Folkloric looks are expected to become more popular with designers.

Bring on the dirndls.

Fashion’s dire need for real design, as in anything folkloric (that not by chance could never be worn to a gym) was the takeaway at Li Edelkoort’s “Folklore: A Way to New Form in Fashion” talk Thursday. The folkloric undercurrent that is forecast for upcoming seasons can be traced back to a need for actual design, not the redundant foolproof styles that currently dominate retail, she said. Inherently, folklore keeps reinventing itself as society moves from one period to the next and each generation culls multiple identities in the process, the trend forecast said.

Outlining the “serious reasons” for this shift during Thursday’s Trend Union forecast, Edelkoort stressed the need to find new shapes. “Now we are designing T-shirts, sweatshirts, hoodies, windbreakers. T-shirts, sweatshirts, hoodies…It’s crazy. Companies have no time anymore to do a consultation about all of the trends together. So people just run to their computers to make more of all these things.”

Embellished and more unique materials are in order, as opposed to “the first thing that comes to mind,” she said, adding that in vastly different regions of the world, people share very similar ideas about how to dye fabric, weave colors, embroider flowers and other elements of adornment. To that end, Edelkoort mentioned how the decor of Rosita Missoni’s “whole house is Missoni, but it’s not Missoni. She’s assembling baskets from Africa, bowls from Guatemala, anything from Asia so everything looks like her patterns, but they are found. That is exactly what this [trend] book wants to express.”

Citing the rising threat of fascism, increased suicide rates, more racial discourse and the risks of cultural appropriation, Edelkoort indicated that the folkloric undercurrent relays more than a sense of history and belonging, but it can also be a unifier and emblematic of hope. “It is very beautiful because it shows that we are much more similar than we think,” she said.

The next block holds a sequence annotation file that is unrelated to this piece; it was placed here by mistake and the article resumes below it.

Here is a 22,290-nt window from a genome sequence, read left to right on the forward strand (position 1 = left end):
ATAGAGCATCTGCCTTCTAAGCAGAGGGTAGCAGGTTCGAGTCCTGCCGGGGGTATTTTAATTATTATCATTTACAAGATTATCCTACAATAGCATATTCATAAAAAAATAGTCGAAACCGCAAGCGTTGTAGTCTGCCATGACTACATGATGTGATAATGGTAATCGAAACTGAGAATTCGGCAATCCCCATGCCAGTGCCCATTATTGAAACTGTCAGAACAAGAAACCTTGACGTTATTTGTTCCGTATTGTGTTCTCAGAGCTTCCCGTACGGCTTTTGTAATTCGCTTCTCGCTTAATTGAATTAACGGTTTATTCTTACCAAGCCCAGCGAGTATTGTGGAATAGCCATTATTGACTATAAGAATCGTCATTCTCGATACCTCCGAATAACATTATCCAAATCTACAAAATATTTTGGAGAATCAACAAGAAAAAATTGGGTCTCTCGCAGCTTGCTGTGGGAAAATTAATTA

Cautioning against cultural appropriation, Edelkoort said folklore must be studied and understood, before making adaptations and variations. “We cannot just copy anymore. We also cannot copy the clothes of our competitors, which is what we do today. Wherever I go in whatever design studio, there are clothes from everybody else — as you know. That is what has now become the norm. It’s dangerous as well.”

Regarding specific trends, Edelkoort is banking on the Universal Tunic adaptable in various weights of fabric, the Farmer’s Blouse first seen on the silver screen by Elizabeth Taylor and later modernized by Yves Saint Laurent’s interpretation of Matisse’s 1940 painting “Romanian Blouse,” mourning dresses especially those in dark colors with delicate laces and stiff voiles and regional ribbons particularly layered for border adornments and DIY belts. From her viewpoint, the Swirling Skirt, which is “always a bestseller” and hasn’t been offered for a while, will be important. “The most important fashion hero” Frida Kahlo continually adapted the style during her lifetime and the traveling exhibition of the artist’s work and clothes, which arrives at the Brooklyn Museum in February “will inspire many, many designers.” Valentino got a jump on the trend in recent seasons.

Additional Aprons are found not only in Munich and Tyrol, Austria, but “is happening all over the world, which is a world echo of labor clothes,” she said. Other trends include Folk Flowers, the Square Shape (especially ponchos), the Embellished Mode, the Traditional Kimono (as seen as streetwear on men in Japan), Legends of Labor (as in workwear, especially in blue), the Covering Cloth, Wrap Styles, Protective Grasses, Animistic Adornments, Wonder of Weaving, Intricate Embroideries and the Folklore of Waste.”

Fielding questions, Edelkoort mentioned how bark, hemp, nettle and other plant-based fibers are gaining ground in fashion, but the textile industry needs nanofibers that can be printed. Noting how she lost two clients in Japan because the companies fired their designers and now design collections with algorithms, Edelkoort said, “There is not only the danger of the planet, but also the danger of artificial intelligence. This means by and large 10 years from now we will all need new jobs, if we don’t speak out…The only way to survive is by using our hands. It doesn’t always seem very productive. But using intuition and craft will develop cottage industries and small companies. Otherwise, millions of people will be out of work, which is super dangerous.”

Afterwards, Edelkoort added via e-mail, “The onslaught of data and AI is already turning designers into robots!”

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